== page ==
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20th of August 2015
ATCA provides the evidence for star formation fuelled by atomic gas inflowing from the outer space
by Michal Michalowski (IfA, Edinburgh)
ATCA obtained the first ever detection of atomic hydrogen (HI) 21 cm line from gamma-ray burst (GRB) host galaxies. GRBs are exploding very massive stars, which have very short lives, so GRBs should be found in regions of active star-formation. Star-formation is usually assumed to be fuelled by molecular gas (H2), but recently a few GRB hosts have been shown to be deficient in molecular gas. On the other hand, with our ATCA observations we found significant amounts of atomic gas, which suggests that the connection between atomic gas and star formation is stronger than previously thought. These observations provide the tantalising evidence that star formation is fuelled directly by atomic gas after accreting metal-poor gas from the intergalactic medium. This can happen in low metallicity gas near the beginning of star formation, because cooling of gas (necessary for star formation) is faster than the HI-to-H2 conversion. This provides a natural explanation for a long-known aversion of GRBs to high-metallicity environments.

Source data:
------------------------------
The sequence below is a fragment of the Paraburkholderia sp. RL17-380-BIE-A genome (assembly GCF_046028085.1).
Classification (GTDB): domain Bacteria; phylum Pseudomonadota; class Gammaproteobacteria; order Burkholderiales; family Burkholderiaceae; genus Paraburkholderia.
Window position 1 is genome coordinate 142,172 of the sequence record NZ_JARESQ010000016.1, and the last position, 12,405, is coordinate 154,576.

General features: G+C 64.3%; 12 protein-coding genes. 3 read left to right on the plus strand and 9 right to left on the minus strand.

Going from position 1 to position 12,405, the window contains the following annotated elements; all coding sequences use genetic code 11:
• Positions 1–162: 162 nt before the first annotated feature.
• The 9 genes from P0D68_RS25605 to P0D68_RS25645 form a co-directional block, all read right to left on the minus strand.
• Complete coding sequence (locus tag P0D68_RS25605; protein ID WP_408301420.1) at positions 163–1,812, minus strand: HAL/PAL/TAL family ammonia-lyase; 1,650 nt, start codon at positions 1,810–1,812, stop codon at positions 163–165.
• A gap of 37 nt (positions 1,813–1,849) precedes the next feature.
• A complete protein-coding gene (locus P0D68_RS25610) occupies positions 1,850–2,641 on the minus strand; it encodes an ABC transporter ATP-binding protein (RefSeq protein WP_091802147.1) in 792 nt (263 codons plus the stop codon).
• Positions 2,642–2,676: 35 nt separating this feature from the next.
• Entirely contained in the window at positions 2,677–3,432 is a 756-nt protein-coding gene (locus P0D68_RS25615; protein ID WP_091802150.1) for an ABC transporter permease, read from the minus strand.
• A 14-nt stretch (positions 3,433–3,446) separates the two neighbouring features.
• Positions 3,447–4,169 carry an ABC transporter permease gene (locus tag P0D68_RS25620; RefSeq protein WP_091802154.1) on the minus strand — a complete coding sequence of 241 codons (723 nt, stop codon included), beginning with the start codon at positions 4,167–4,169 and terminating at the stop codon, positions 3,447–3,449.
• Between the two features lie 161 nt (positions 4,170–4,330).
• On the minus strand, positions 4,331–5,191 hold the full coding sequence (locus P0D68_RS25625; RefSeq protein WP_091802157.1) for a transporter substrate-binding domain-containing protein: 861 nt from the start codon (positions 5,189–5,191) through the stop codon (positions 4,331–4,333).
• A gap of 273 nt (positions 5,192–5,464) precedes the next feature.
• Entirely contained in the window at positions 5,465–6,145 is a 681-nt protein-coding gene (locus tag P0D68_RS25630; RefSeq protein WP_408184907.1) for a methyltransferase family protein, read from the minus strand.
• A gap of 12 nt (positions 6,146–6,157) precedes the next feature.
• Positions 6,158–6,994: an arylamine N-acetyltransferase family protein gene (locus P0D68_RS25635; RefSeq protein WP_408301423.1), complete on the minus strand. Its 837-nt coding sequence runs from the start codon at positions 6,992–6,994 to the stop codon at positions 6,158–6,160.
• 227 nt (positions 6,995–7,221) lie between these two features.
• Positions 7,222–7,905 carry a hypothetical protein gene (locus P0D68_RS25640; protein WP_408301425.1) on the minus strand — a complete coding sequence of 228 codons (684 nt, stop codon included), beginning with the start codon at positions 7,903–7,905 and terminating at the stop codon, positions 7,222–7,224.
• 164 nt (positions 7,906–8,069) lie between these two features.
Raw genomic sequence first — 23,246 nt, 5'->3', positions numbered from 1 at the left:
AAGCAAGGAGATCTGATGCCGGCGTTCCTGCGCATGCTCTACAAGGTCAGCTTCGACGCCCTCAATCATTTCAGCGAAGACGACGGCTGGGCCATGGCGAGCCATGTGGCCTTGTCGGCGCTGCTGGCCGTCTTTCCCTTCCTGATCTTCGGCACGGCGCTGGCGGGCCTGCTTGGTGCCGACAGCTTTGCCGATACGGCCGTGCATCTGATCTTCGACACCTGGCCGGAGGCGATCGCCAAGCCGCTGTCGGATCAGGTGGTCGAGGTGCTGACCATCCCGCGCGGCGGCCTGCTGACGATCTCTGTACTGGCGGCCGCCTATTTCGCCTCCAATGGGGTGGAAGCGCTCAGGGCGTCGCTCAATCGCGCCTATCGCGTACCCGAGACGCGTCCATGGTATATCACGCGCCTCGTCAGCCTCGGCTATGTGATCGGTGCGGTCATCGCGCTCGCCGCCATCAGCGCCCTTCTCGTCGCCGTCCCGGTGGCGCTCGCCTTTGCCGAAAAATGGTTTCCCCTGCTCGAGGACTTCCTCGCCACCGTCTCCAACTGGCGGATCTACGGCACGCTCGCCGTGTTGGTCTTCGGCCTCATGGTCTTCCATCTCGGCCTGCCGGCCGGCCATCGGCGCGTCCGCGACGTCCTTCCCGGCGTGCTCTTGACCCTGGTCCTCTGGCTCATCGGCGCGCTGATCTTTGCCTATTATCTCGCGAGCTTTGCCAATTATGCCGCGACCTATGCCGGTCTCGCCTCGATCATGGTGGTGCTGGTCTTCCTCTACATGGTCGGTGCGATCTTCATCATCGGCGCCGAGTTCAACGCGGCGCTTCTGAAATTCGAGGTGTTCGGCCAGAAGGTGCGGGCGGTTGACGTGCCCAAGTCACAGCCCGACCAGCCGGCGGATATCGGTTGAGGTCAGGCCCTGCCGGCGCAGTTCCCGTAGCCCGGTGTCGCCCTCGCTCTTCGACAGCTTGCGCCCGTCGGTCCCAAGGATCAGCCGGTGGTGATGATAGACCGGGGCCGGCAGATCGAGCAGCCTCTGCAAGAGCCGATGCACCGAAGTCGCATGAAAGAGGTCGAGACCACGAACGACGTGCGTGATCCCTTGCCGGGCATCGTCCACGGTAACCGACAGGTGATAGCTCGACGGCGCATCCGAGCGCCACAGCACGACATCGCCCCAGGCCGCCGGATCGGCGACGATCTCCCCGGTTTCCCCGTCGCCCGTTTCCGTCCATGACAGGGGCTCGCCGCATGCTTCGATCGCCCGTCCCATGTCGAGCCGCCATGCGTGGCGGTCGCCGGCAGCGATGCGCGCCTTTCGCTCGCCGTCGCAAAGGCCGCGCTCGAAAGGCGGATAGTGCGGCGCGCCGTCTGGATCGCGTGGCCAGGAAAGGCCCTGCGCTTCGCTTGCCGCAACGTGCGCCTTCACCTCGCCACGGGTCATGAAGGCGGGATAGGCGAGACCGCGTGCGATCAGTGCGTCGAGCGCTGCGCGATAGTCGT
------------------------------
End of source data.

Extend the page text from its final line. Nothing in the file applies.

Figure caption: Optical images of two gamma-ray burst host galaxies with the HI line emission shown in red contours. The additional HI line-emitting object to the top-right from the GRB 060505 host galaxy may be the emission of gas inflowing from the intergalactic medium.

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